Widener Law School Attempting to Fire Professor for Classroom Speech
March 24, 2011
Yesterday's press release tells the story of Widener University School of Law Professor Lawrence Connell, who is facing an unjustifiable harassment investigation for reasons unknown. Actually, Widener has provided the "reasons"—you can read them here—but this is one of those situations in which you know something is wrong about the accusations just by reading the accusations themselves. Let's take a few of them now:
- The use of the term "black folk/s" is necessarily racist: The term "black folks" is cited three times in law school Dean Linda Ammons' letter explaining why she believes a tenured law professor should be fired for cause. More specifically, the accusation states that "Referring to African Americans as 'Black folk' implies that they are uneducated, uncultured, and undeserving of respect by the justice system."
As we point out in our press release, this is news to us and would undoubtedly come as news to President Barack Obama, who uses the term "folks" to describe all sorts of people, including African Americans. (Entering "President Obama folks" into Google amply demonstrates this.) Here are more examples, per the letter we sent to Widener President James T. Harris, III yesterday:The first African-American to earn a doctorate at Harvard, W. E. B. Du Bois, used the term in his classic work The Souls of Black Folk as well as The Gift of Black Folk and Black Folk, Then and Now. In the past month, the term "black folks" has been used by columnist Arlene Jones in the Austin Weekly News, columnist Charing Ball in The Atlanta Post, scholar Boyce Watkins at the website thyblackman.com, and many others.
The widespread use of the term is strong evidence that it is not, as far as most people are concerned, a negatively loaded term. In fact, it usually signifies some sense of familiarity or friendliness. As we write in our letter, "[i]t is a ubiquitous term that has no necessary relationship to discriminatory or harassing behavior." The fact, then, that Widener saw fit to include the term three times in a letter accusing Connell of "harassment" raises more questions than answers.
- It was inappropriate for Connell to use Dean Ammons' name in violent crime hypotheticals: Let's keep in mind that Connell is a criminal law professor, and "hypotheticals" -- creative fact patterns presented to law students to test their ability to spot relevant legal issues -- are an integral part of law school teaching, particularly in criminal law. Was it inappropriate for Connell to use the dean's name or the names of his colleagues in these hypotheticals? Not in the least-- law professors do it all the time. As George Washington University law professor and Volokh Conspiracy contributor Orin Kerr recently wrote, using such names to lighten up otherwise extremely grim hypotheticals is commonplace. I know it happened in my Criminal Law class in law school, and my admittedly unscientific survey of FIRE lawyers shows that this was true other places as well. Construing these hypotheticals as hostility towards your colleagues without other evidence is beyond silly—and there's no sign of any further such evidence against Connell from Widener.
- Connell allegedly said "all criminals are poor and all poor are black folk": First, it's important to note that Connell absolutely denies saying this and the other racist and sexist remarks he is accused of making. "Of course he does," you might respond. But it's also important to note that these statements were allegedly made in one of his Spring 2010 classes. This statement is so obviously false (there are no poor white people?) and so over-the-top that unless Connell was literally lecturing to an empty room, there is basically no chance that nobody would have raised a concern about it until months later. In my law school class, questions would have been raised immediately, and people would certainly have walked out of class. Further, in order to believe and to say this, Professor Connell would have to be almost unimaginably dumb—and you don't have to read much of his 39-page affidavit to realize that he's not.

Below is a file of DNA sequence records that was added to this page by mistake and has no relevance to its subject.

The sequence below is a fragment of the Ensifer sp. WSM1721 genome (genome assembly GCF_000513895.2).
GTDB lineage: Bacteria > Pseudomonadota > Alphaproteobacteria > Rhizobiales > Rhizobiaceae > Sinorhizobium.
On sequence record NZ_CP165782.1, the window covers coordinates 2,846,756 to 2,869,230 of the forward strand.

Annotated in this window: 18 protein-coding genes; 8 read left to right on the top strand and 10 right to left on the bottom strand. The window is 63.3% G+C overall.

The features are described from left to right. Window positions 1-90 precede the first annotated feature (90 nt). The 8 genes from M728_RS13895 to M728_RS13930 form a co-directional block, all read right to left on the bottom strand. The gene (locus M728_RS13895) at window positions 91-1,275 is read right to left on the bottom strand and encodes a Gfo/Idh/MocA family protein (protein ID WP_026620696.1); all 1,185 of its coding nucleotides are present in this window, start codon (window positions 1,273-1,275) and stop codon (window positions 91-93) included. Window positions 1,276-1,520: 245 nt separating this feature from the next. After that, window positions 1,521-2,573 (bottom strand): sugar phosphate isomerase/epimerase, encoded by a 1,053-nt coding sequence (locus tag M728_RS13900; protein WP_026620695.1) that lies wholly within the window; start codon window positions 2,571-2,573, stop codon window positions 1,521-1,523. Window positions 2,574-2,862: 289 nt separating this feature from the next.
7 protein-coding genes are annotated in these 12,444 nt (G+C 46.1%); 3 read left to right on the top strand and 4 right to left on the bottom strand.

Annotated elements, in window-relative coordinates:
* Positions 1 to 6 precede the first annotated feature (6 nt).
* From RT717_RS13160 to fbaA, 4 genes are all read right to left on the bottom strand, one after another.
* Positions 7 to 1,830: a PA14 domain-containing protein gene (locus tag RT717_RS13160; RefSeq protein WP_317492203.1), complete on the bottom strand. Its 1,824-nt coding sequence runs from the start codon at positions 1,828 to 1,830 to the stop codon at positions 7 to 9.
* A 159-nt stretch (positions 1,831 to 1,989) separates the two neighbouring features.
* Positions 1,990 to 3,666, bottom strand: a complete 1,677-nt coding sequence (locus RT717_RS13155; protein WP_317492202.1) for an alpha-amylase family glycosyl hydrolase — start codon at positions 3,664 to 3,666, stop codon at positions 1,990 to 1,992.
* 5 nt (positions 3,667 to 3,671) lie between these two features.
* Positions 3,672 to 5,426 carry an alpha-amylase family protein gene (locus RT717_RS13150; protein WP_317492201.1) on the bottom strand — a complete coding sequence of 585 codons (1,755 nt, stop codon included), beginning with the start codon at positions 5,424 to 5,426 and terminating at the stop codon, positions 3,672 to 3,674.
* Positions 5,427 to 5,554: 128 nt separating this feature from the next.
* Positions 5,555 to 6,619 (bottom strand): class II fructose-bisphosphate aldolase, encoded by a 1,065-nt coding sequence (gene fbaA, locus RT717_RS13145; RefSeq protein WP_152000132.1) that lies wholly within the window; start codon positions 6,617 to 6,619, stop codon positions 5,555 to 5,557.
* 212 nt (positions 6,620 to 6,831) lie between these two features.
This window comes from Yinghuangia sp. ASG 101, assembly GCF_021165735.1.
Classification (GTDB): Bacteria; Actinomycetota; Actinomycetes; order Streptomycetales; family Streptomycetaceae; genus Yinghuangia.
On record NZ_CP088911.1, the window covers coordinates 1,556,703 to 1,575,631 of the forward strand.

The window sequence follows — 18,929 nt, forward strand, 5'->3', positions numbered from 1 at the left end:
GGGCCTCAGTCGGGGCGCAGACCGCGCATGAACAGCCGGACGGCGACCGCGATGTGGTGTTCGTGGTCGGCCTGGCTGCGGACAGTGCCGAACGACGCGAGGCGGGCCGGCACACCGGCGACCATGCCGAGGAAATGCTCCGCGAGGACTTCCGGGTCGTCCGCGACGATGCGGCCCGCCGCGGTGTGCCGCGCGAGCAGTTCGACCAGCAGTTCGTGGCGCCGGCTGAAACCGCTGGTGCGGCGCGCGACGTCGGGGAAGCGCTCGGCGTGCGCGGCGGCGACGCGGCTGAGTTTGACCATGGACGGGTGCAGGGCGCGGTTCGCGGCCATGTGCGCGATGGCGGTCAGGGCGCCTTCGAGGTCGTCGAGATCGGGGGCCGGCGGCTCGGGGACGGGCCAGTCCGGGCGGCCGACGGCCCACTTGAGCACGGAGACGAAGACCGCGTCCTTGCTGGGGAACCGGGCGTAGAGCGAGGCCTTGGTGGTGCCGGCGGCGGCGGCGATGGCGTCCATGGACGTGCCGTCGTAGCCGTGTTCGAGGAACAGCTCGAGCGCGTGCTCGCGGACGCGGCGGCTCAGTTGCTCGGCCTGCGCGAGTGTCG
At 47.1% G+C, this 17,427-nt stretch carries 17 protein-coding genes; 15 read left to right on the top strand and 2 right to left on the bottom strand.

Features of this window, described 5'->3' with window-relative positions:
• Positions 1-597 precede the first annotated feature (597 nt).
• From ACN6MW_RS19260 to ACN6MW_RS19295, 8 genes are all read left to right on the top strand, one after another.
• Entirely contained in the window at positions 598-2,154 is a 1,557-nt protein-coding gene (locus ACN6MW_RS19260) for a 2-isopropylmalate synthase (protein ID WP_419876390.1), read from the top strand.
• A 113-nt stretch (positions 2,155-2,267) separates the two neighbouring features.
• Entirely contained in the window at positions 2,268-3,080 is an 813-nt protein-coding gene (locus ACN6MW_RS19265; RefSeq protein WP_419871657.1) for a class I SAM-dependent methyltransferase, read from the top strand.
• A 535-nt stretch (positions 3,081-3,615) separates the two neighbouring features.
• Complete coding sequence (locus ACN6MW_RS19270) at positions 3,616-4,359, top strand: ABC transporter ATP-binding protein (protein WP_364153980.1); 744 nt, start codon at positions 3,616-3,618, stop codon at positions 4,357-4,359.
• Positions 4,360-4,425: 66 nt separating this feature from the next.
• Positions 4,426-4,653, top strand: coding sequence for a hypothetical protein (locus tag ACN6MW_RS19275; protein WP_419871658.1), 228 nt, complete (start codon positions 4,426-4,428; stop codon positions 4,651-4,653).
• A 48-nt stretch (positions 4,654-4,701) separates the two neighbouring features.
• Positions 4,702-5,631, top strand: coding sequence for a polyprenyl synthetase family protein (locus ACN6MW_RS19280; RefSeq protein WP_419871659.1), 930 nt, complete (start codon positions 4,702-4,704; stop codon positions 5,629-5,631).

I could go on, but Connell's affidavit does an excellent job of skewering Widener's attempt to railroad him out of a job.
Widener's treatment of Connell is an affront not only to academic freedom and free speech, but also, in fact, to legitimate, proper, widely-accepted pedagogy in law school. As a professor at an institution committed to free speech and academic freedom, Connell is entitled to a significant degree of latitude in classroom discussion of topics and viewpoints that are germane to his course. Here, Connell appears to have been by all accounts well within this latitude in terms of his expression and use of hypotheticals. And, as I already noted, the use of creative hypotheticals—including hypotheticals using the names of real people familiar to the students—is a common occurrence in the law school setting.
What's worse, by threatening Connell's career at the school over these allegations, Widener has no doubt cast a serious chill on discussion and debate at the law school, both in the classroom and outside of it. What student or faculty member at the law school is going to feel comfortable (or, at least, as comfortable as he or she may have felt prior to this case) expressing views on touchy, hot-button issues when such expression may well subject the speaker to this same kind of investigation, and possibly even worse consequences? The harms from this case extend well beyond its immediate impact on Connell, and the likely result is that students and faculty at the law school will enjoy a less fulfilling educational environment because too many people are (understandably) afraid to speak freely.
Academia can be an ugly place. In attacking Professor Lawrence Connell, Widener has just done its part to make it even uglier.